There are those among the contributors to this organ – and probably also its readers – who are familiar with – and/or are even habitual visitors to – the Talking Pictures television channel whose particular raison d’etre is to broadcast popular British and other television programmes from the supposed “vintage” past.
Here I must confess that so far I personally have not been one of them, albeit that I am almost certainly bang slap in the Talking Pictures target demographic – in the sense that not only in three months’ time (if I make it) shall I be celebrating my 70th birthday, but in many respects I also look back with fond nostalgic memories upon many of the outstanding and/or popular television series of my relative youth whilst simultaneously finding much of today’s mainstream populist fare baffling, irrelevant to my life as it is lived and indeed totally unwatchable.
I accept that my attitude does come with its occasional attendant difficulties and/or complications – the bulk of them probably to be filed under the general heading “Most representations of popular culture are always ‘of their time’ and therefore ought be accepted as such, i.e. rather than held up for ridicule and/or banning under later ‘cancel culture’ strictures imposed from above”.
My standard “go-to” examples of what I’m referring to would be the song-and-dance staple peak time light entertainment series The Black And White Minstrel Show (BBC 1958-1967) and Love Thy Neighbour (ITV 1972-1976), neither of which even I would accept could be broadcast in 2020 – well, perhaps save as part of a documentary aimed at reviewing and/or demonstrating how British society has changed over the last 60 years and for the better.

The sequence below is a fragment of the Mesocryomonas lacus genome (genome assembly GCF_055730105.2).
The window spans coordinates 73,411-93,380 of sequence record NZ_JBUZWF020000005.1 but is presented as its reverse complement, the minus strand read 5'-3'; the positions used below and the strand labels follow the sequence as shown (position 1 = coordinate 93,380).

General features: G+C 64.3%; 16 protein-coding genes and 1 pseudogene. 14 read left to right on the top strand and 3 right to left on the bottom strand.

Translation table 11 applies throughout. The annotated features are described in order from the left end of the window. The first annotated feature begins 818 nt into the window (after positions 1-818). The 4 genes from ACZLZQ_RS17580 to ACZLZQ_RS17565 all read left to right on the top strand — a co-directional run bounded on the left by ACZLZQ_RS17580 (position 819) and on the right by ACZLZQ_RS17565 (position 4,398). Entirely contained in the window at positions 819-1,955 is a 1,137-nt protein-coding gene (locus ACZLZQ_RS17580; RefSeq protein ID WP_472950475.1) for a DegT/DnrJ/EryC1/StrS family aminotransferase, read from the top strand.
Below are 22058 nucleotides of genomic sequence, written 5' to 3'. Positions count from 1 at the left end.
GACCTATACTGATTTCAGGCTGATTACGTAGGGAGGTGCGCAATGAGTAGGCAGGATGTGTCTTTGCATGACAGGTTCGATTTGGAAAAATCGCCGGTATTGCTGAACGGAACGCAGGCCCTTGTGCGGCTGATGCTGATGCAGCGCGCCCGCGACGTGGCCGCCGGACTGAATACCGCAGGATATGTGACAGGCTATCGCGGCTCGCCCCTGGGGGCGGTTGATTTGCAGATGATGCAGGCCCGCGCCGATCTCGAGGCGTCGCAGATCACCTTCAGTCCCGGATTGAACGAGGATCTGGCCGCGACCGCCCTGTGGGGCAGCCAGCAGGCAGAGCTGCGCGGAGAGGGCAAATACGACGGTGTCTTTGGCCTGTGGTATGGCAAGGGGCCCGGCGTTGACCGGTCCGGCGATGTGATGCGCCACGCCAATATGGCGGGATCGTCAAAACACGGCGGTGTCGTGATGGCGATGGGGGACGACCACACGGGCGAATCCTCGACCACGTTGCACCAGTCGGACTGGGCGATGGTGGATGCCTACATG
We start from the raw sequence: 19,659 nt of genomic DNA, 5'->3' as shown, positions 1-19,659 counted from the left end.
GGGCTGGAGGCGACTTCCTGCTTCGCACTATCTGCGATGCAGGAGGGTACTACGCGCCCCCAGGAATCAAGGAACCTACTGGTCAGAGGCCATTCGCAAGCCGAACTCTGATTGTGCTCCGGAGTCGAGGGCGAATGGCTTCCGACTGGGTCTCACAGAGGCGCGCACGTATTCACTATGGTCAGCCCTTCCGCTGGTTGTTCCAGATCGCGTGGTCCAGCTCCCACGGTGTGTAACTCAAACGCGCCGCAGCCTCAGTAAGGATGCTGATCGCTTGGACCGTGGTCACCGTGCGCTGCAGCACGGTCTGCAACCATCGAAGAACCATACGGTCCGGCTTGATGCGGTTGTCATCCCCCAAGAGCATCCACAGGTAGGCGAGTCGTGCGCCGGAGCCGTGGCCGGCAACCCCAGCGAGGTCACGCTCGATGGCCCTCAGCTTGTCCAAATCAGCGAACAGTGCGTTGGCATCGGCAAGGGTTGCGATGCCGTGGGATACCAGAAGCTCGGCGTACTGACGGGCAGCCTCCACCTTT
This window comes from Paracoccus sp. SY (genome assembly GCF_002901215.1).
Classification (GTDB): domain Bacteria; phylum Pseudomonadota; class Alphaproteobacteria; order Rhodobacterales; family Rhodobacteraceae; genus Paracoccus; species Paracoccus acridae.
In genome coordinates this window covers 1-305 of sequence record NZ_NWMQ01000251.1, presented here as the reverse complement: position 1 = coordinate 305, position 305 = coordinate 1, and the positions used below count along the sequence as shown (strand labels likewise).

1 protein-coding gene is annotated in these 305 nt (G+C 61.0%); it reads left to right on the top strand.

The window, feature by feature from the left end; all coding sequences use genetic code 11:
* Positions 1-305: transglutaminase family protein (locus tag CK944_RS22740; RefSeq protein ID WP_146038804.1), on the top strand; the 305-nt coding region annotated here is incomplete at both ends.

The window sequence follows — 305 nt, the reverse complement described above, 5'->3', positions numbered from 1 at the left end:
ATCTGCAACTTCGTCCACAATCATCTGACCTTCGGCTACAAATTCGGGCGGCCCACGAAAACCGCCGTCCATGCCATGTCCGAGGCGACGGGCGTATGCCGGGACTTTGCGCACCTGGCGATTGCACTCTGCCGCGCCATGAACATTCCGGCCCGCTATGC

That said, I assume that the Talking Pictures business model is partly based upon the classic capitalist notion that if one supplies what the public (or at least a sizeable proportion of it, most probably in Talking Pictures’ case those over the age of 50) wants but doesn’t yet readily have access to, you cannot go far wrong.
When it comes to senior citizens or those “of a certain age”, of course, those in scientific/medical and “later life” care professional sectors will know only too well that brain feebleness – whether it be degenerative or somehow temporary – may cause individuals to have weakened abilities to retain recent memories whilst simultaneously having superb recall of things that occurred thirty or more years previously.
Which is why these days care homes routinely mount “activities” for their residents such as trivia general knowledge quizzes – or indeed musical “singalong” sessions – specifically covering items from the period 1950-2000.
From that angle, at least, which sensitive individual concerned with caring for the elderly could take exception to the “service” that Talking Pictures is apparently set up to provide?
I found myself reflecting upon these issues when I came across this review by Roger Lewis of a new book by Rob Young called The Magic Box (Faber, £20, 500 pp) that appears today upon the website of the – DAILY MAIL